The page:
1 Still we object to the tone of censorious hostility to Jefferson in the address of Doctor Moore, as printed in Stillé's Life and Times of John Dickinson: “If any man can discover any good, honest reason why Mr. Jefferson wrote such a story (of the last four and a half paragraphs) in his Autobiography, he will render a seasonable and important service to the much exalted reputation of the author.” (P. 361.) The innuendo and the sneer are both undeserved. No one believes that Thomas Jefferson deliberately lied. There may have been consultations and tentative drafts in which both Jefferson and Dickinson had a part, leaving on the former the distinct impression that the closing paragraphs were his suggestion primarily. At any rate, Doctor Moore goes beyond the warrant of the evidence when he asserts in italics that the draft in Dickinson's handwriting " proves that the author of any part was the author of every part, and that there was but one hand in the work, and that the hand of John Dickinson.” It proves no such thing, as every historical student knows.
While Peyton Randolph was being returned to Congress at the head of the poll, his brother John was making his preparations to emigrate to England, for he adhered to the royal cause. Jefferson wrote him a letter from Monticello in August, 1775, begging him to make the true sentiments of the Americans understood in England. It is one of the most valuable letters we have from Jefferson's pen, describing both his own and his countrymen's feelings at a most critical moment in our history. He voices the hope that “the returning wisdom of Great Britain will ere long put an end to this unnatural contest.” He professes the sincere preference “to be in dependence on Great Britain, properly limited, than on any other nation upon earth or than on no nation.” He fears that the King's ministers have been deceived by their officials on this side of the water, who represent the American opposition as a small faction, and as cowards who will surrender at discretion to a small force. He insists that the Americans are in earnest, and that “no partial concessions of right will be accepted.” He warns the men who are directing the policy of the British Empire that it is "the most critical time certainly that it has ever seen,” a crisis which will determine "whether Britain shall continue the head of the greatest empire on earth, or shall return to her original station in the political scale of Europe.” And he adjures the ministry not "to trifle with accommodation till it shall be out of their power forever to accommodate.” There is little probability that John Randolph urged these “instructions” on the British ministry, but the writing of them in the quiet of Monticello, after the stirring scenes of the summer, must have been a kind of mental stocktaking for Jefferson, still further clarifying his ideas and fortifying his convictions on the rights of “British America.”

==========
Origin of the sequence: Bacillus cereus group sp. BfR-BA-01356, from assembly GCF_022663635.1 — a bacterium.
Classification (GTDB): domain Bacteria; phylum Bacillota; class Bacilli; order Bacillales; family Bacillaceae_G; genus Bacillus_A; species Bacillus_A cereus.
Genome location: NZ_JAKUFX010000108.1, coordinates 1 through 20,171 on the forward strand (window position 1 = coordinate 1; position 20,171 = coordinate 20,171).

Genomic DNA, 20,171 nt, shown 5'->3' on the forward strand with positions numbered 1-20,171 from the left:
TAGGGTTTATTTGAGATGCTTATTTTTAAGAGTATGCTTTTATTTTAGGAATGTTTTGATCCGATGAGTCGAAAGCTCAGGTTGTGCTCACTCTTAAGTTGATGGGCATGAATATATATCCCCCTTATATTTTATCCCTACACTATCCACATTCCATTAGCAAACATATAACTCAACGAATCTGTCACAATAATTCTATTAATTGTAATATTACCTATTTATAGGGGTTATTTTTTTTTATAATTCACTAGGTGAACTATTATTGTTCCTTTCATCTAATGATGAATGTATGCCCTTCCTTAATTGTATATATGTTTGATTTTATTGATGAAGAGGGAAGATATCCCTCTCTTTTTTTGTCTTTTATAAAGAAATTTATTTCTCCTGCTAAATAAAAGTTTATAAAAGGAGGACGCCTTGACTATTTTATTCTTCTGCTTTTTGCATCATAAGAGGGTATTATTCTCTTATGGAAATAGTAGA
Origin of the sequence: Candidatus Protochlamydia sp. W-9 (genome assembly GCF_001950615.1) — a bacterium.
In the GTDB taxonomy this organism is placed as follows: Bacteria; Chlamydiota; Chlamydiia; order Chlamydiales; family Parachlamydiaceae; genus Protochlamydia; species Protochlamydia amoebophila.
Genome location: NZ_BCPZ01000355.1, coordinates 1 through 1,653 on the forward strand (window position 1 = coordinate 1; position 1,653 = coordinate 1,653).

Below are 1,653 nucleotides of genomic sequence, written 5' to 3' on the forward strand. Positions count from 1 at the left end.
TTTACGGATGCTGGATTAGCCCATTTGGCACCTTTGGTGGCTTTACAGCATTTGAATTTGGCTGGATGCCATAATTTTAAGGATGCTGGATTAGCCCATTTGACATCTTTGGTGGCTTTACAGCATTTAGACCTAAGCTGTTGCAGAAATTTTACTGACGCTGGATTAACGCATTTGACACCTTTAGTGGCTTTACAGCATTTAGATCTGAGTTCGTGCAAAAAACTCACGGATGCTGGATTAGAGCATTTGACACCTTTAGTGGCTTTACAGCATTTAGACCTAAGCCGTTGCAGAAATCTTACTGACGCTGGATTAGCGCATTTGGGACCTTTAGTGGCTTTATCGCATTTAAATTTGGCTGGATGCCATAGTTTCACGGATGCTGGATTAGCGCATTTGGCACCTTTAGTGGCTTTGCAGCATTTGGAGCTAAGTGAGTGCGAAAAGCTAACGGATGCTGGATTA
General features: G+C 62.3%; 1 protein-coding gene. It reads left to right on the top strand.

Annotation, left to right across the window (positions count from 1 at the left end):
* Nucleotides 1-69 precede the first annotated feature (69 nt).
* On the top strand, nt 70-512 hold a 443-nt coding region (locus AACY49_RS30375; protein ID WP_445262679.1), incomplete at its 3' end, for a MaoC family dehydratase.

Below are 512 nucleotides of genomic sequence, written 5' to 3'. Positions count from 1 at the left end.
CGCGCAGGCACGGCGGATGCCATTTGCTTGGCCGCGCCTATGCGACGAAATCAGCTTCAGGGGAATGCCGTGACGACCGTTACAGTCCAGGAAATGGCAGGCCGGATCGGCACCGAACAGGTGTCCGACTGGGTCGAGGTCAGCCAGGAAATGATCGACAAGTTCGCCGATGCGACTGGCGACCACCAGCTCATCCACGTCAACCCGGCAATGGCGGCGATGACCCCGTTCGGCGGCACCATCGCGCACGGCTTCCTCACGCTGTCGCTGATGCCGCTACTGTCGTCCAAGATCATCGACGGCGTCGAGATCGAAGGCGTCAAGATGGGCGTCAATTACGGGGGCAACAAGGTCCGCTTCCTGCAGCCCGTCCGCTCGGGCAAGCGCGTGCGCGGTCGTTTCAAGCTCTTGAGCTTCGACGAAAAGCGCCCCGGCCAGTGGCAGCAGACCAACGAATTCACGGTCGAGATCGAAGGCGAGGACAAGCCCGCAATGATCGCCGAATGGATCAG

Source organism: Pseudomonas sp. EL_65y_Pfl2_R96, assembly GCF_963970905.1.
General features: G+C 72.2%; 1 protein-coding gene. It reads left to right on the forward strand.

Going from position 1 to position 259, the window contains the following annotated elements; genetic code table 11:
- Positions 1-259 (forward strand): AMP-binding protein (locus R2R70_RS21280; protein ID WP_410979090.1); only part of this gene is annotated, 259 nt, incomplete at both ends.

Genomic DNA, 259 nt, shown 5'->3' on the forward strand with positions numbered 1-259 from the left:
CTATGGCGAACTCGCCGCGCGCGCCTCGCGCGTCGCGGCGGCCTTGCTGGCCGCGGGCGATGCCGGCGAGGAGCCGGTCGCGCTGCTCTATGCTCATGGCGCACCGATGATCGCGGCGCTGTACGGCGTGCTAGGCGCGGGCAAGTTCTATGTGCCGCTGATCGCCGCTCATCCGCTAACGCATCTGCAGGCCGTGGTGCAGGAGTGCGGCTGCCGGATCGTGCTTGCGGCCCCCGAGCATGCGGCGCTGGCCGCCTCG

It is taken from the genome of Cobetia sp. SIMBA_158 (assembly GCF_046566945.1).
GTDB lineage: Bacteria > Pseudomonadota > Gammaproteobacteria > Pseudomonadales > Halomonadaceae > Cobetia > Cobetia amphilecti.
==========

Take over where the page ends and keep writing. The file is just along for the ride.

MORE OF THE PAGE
Jefferson returned to Congress late in September with a heavy heart. His second child, Jane, had just died at the age of eighteen months, his mother was failing fast, and his wife's health was very poor. He was sorely needed at Monticello for comfort, protection, and support. Lord Dunmore was engaged in the dastardly policy of revenge by inciting the slaves to revolt and offering them arms. Although the merest handful replied to his solicitation, the anxiety on the farms and plantations of Virginia was great; for the slightest rumor of a slave insurrection always caused a panic in the Old Dominion. Jefferson had over eighty slaves at Monticello, and a "family” of thirty-four whites. There was no man capable of caring properly for the estate but himself. His letters from Philadelphia to his brother-in-law, Francis Eppes, betray his anxiety. On November 7 he writes that he has not heard a word from any mortal in Virginia during the seven weeks since he left home: “The suspense under which I am is too terrible to be endured; if anything has happened, for God's sake let me know it.” Finally, toward the close of December, he left Philadelphia, the rules requiring only that a majority of the delegation from the State be present at Congress. The next four and a half months he spent at Monticello.
The irony of our protestations of allegiance to Great Britain and the futility of any hopes for a